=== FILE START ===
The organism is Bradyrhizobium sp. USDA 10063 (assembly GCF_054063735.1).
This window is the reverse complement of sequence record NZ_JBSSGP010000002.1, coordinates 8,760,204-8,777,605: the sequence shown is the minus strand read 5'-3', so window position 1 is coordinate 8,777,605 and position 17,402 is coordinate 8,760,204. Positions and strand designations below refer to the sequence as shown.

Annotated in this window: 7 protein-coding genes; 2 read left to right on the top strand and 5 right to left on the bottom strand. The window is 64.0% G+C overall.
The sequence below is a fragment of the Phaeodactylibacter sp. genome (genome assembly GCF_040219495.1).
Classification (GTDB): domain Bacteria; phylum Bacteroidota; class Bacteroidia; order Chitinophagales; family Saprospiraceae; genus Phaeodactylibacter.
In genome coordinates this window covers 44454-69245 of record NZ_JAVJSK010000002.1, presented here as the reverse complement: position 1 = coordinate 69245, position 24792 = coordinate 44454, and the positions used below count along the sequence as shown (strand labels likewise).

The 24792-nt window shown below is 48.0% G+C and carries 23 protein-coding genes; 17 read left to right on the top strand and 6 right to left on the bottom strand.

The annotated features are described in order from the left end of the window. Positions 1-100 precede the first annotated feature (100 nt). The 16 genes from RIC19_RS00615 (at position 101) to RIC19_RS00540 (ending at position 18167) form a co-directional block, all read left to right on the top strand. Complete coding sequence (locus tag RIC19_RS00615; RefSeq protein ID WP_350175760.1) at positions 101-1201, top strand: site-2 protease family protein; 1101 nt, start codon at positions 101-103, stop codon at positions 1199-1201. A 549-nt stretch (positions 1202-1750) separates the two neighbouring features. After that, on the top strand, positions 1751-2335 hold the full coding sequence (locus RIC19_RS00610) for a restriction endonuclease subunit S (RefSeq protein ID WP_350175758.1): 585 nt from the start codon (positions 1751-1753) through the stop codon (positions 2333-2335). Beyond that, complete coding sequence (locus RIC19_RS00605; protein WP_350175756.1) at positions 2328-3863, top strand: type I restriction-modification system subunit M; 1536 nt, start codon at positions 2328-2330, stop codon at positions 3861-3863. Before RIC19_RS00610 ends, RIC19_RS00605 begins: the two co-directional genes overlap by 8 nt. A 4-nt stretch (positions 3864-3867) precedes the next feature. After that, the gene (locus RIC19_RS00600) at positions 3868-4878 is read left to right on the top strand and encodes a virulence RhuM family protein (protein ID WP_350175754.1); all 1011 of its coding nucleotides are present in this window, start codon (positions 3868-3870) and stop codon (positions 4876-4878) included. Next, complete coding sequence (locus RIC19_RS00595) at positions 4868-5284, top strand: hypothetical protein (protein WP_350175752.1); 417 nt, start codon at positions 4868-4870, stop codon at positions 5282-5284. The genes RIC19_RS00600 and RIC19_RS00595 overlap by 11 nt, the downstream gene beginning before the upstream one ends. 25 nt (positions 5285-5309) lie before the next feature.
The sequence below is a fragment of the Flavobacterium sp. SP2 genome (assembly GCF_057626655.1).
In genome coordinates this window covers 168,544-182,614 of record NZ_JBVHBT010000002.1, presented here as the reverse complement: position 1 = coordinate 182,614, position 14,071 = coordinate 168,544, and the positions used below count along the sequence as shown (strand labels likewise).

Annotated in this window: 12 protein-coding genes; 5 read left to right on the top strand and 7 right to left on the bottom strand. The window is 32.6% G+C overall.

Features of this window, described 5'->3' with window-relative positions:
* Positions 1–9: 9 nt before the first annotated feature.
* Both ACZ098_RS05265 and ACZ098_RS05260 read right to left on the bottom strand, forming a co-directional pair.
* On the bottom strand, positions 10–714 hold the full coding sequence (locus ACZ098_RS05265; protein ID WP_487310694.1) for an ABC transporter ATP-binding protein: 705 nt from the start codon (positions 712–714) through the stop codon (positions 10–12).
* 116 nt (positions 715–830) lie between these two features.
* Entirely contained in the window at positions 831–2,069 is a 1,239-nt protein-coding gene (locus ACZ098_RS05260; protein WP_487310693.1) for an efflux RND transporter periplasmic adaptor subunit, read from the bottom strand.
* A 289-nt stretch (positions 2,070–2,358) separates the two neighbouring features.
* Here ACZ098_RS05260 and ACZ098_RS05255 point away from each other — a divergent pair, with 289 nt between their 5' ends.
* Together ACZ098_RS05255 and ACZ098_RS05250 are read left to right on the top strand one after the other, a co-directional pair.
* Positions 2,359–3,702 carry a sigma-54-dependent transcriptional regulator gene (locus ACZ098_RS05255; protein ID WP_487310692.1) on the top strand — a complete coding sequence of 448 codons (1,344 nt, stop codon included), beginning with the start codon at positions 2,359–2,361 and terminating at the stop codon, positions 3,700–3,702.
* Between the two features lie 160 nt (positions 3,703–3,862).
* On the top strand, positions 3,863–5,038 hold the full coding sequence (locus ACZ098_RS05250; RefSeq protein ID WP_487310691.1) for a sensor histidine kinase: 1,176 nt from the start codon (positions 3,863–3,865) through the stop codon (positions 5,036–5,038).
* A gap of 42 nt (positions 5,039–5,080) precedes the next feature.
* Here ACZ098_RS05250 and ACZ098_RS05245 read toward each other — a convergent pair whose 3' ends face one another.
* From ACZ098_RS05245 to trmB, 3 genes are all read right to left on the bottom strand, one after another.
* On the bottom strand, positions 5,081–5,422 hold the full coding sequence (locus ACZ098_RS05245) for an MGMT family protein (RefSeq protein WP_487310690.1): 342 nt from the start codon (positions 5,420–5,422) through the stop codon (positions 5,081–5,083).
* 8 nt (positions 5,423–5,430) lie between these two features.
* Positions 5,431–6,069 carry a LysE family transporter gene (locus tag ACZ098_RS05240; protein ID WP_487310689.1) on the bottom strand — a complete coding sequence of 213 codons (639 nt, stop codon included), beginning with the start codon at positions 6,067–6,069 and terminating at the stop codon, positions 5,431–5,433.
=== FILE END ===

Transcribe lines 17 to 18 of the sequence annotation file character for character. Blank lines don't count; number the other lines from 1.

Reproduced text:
* Entirely contained in the window at positions 831–2,069 is a 1,239-nt protein-coding gene (locus ACZ098_RS05260; protein WP_487310693.1) for an efflux RND transporter periplasmic adaptor subunit, read from the bottom strand.
* A 289-nt stretch (positions 2,070–2,358) separates the two neighbouring features.